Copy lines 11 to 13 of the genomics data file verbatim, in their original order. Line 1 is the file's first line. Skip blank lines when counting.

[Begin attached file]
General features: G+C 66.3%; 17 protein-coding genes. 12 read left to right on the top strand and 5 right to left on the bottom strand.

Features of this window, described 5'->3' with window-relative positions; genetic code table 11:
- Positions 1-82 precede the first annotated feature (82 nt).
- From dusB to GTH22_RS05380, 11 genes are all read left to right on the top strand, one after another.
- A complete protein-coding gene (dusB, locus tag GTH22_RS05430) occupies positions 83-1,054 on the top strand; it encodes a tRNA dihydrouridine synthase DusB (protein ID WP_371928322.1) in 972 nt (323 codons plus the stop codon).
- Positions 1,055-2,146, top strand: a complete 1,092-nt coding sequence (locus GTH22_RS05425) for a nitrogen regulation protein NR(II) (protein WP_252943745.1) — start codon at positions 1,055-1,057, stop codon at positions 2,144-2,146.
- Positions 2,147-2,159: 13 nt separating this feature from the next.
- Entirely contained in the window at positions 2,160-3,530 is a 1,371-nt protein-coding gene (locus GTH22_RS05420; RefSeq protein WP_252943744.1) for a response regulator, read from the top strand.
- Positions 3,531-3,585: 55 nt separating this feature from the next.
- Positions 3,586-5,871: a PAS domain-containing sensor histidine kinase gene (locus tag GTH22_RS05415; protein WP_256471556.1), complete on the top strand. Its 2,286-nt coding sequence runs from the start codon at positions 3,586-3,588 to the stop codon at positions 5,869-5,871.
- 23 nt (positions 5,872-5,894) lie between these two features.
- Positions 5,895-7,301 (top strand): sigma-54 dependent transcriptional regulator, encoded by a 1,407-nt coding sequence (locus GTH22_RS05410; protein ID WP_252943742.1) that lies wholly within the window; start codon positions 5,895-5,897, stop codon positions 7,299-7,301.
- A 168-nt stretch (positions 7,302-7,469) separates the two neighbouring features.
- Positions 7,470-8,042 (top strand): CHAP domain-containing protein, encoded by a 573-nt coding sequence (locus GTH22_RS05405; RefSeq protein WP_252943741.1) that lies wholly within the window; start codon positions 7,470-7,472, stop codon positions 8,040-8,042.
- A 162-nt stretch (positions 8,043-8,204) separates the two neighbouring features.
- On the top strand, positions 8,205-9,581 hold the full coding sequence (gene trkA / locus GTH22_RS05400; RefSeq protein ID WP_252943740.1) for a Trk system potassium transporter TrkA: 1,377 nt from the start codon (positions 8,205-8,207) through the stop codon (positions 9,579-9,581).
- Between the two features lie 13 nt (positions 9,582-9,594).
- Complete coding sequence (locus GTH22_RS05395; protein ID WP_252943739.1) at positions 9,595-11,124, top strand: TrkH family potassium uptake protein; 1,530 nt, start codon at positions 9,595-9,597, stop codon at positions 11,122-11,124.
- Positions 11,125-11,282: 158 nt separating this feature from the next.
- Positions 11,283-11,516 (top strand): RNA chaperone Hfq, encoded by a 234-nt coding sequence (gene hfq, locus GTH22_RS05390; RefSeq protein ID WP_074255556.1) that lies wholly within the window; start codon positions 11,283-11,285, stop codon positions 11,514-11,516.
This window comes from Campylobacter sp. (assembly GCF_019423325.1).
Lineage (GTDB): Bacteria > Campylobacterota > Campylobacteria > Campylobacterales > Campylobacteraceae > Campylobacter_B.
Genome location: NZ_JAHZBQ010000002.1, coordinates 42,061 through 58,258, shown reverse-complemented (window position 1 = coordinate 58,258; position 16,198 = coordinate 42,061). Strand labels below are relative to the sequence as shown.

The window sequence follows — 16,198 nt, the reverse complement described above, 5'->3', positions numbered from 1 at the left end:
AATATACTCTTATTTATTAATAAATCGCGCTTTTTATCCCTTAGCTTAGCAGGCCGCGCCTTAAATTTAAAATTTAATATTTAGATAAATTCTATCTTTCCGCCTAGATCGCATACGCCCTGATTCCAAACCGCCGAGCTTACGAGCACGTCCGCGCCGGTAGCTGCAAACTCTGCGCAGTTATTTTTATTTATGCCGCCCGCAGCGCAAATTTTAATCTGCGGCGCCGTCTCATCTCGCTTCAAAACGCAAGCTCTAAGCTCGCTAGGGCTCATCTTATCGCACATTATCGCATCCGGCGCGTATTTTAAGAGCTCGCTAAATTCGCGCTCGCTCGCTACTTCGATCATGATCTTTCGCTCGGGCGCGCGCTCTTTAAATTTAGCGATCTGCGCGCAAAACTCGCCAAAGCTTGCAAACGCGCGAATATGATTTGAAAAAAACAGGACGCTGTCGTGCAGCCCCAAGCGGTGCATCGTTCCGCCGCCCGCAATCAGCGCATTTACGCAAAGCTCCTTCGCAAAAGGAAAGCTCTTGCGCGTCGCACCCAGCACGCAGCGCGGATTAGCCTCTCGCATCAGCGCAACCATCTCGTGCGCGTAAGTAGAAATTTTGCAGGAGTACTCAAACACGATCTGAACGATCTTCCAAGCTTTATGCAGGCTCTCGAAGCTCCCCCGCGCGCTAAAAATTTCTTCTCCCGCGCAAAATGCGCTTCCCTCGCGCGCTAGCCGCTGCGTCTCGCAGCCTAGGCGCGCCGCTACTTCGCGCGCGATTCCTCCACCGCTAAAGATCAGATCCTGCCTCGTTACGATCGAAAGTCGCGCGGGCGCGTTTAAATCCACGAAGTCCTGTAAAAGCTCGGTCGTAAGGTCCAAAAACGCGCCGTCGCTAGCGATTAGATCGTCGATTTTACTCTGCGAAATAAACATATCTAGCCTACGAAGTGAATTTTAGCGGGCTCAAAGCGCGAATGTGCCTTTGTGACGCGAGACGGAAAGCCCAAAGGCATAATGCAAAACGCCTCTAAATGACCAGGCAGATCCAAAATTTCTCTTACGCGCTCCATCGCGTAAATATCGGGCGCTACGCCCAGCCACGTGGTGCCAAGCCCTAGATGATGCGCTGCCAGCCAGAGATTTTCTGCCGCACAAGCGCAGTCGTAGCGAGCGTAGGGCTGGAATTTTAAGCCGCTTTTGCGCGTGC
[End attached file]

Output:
- 23 nt (positions 5,872-5,894) lie between these two features.
- Positions 5,895-7,301 (top strand): sigma-54 dependent transcriptional regulator, encoded by a 1,407-nt coding sequence (locus GTH22_RS05410; protein ID WP_252943742.1) that lies wholly within the window; start codon positions 5,895-5,897, stop codon positions 7,299-7,301.
- A 168-nt stretch (positions 7,302-7,469) separates the two neighbouring features.